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Law professor writes brief for indigenous nations in lawsuit on climate change

Tue, 12/03/2013

LAWRENCE — Climate change has negatively affected people around the world, but it has hit native and indigenous populations especially hard, driving them from their homes, altering their ways of life and threatening their survival. A University of Kansas law professor has submitted an amicus brief to one of the nation’s top courts on behalf of several native organizations. In the underlying litigation, children are, in essence, suing the federal government for failure to take action on climate change.

On Nov. 12, Elizabeth Kronk Warner, associate professor of law and director of the Tribal Law and Government Center at the School of Law, who wrote the brief, and Michael Willis, counsel of record, submitted an amici curiae brief to the U.S. Court of Appeals for the District of Columbia Circuit. Filed on behalf of the National Congress of American Indians, The Alaska Inter-Tribal Council, Forgotten People Inc., National Native American Law Student Association and several other organizations and law professors, the brief chronicles the extreme impacts of climate change on native nations. The brief also discusses how federal law applies different to federally recognized tribes.

The underlying action seeks to hold the federal government responsible for failure to take meaningful measures on climate change. This legal action is the first at a federal court to argue that the federal government has not protected the public trust by failing to protect natural resources and air quality. The U.S. Supreme Court has established that the Environmental Protection Agency can regulate greenhouse gases, and the agency began efforts to start regulating such gases several years ago. Because of the EPA’s efforts, the U.S. Supreme Court held that litigants could not sue private parties under federal public nuisance common law in 2011.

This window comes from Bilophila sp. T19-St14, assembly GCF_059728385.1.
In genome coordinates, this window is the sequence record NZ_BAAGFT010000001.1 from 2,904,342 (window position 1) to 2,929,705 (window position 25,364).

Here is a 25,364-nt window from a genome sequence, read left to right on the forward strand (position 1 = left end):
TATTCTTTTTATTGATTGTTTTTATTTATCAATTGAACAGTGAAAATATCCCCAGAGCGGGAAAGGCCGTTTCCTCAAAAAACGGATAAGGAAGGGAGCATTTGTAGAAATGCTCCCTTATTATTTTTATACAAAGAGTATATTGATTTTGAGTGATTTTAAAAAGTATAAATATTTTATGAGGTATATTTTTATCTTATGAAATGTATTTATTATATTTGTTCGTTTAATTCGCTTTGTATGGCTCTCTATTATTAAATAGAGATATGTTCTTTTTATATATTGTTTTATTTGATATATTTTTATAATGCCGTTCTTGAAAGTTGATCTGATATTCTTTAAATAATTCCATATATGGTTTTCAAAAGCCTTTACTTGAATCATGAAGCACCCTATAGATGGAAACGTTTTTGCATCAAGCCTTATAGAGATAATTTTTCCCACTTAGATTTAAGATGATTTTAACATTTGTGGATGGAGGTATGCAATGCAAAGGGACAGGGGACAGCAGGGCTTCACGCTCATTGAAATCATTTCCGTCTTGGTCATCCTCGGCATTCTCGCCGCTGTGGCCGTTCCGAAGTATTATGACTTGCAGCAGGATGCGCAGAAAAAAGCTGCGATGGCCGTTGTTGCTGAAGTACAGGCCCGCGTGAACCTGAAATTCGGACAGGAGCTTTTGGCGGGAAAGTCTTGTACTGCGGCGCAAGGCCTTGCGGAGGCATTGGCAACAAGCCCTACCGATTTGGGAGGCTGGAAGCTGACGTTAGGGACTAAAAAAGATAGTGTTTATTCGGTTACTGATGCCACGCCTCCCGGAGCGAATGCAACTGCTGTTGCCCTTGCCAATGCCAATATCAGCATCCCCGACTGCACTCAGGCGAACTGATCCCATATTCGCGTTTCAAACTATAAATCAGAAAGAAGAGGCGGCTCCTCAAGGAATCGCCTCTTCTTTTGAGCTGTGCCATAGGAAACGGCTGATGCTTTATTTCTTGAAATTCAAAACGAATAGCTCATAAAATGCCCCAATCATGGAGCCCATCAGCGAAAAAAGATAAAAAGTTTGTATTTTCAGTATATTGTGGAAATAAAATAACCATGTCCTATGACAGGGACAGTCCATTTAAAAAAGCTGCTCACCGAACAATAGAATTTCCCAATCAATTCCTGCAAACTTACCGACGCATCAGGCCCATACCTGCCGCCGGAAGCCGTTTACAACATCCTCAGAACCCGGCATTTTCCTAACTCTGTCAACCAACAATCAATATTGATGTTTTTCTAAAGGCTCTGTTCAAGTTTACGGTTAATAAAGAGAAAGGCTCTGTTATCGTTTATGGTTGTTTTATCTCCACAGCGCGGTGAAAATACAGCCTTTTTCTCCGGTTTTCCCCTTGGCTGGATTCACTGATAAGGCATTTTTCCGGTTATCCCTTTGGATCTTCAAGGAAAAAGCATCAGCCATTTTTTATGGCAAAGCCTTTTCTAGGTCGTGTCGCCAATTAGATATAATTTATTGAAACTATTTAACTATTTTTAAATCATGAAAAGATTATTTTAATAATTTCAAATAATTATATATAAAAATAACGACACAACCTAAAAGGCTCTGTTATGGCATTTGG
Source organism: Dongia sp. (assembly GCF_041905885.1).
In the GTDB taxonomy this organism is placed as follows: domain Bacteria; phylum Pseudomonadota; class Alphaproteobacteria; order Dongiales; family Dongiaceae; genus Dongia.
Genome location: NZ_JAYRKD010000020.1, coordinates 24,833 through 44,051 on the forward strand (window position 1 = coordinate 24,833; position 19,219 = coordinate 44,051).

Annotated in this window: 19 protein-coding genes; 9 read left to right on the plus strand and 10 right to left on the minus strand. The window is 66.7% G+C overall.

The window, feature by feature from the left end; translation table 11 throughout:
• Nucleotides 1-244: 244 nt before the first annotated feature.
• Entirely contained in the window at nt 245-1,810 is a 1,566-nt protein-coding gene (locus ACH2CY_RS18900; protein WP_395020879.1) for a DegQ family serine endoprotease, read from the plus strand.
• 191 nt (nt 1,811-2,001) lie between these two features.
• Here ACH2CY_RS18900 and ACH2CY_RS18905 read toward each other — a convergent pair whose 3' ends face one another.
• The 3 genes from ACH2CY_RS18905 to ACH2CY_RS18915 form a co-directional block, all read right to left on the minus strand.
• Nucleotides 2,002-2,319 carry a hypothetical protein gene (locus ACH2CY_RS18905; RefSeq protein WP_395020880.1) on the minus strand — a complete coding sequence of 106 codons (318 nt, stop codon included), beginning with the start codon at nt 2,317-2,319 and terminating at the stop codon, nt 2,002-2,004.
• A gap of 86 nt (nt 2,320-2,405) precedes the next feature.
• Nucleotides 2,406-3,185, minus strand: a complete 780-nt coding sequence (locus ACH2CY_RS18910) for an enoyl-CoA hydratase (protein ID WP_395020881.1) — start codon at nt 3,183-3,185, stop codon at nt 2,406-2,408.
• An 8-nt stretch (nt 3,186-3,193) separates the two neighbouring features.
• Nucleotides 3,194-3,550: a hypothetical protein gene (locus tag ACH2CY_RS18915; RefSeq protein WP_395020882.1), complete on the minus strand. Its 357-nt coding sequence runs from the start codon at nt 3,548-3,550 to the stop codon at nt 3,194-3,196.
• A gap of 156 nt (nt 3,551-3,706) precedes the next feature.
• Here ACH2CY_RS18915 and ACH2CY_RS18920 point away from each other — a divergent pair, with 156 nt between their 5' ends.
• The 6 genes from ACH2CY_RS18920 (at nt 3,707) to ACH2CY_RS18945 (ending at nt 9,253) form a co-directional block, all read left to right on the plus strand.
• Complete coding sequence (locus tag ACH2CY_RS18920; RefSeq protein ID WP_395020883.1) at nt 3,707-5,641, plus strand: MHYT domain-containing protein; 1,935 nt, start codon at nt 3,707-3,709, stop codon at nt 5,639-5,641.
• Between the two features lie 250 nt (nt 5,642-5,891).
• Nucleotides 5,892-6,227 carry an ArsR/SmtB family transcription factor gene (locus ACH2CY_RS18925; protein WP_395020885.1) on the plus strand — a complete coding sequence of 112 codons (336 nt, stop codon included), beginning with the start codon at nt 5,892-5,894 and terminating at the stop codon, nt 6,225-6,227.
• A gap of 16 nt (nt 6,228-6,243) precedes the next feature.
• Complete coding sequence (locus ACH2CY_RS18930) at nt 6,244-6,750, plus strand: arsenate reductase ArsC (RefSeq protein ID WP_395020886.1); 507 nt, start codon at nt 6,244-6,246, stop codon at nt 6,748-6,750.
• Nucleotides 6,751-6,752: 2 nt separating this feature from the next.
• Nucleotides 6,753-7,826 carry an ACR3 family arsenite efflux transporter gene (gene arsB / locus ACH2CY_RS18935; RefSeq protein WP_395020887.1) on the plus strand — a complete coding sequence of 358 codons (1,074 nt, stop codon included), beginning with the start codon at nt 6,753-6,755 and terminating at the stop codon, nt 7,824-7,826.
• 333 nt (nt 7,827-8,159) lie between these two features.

“This is a friend of the court brief to show how people in indigenous nations are disproportionately affected by climate change even though they contribute little, if any, to the problem,” Kronk Warner said. “We’re trying to find a way to get a viable climate change claim in front of the federal courts.”

The brief has been submitted, but oral arguments have not yet been scheduled. Once the arguments are made, the court will make a ruling. If the brief is unsuccessful, the parties will need to decide whether they want to appeal the ruling to the Supreme Court. If it is successful, the defendants will have the opportunity to do the same. Kronk Warner said she hopes the court will make a decision by the end of 2014.

She compares the process to the suits brought against big tobacco in previous decades. It took many years of legal arguments before tobacco companies were found liable for the negative health effects their products caused and were required to pay compensation.

Kronk Warner was approached by Our Childrens Trust to write the brief. An expert in federal Indian law, tribal law, environment and natural resources and property, she co-edited the book “Climate Change and Indigenous Peoples: The Search for Legal Remedies” with Randall Abate, professor of law at Florida A&M University. The book was released earlier this year.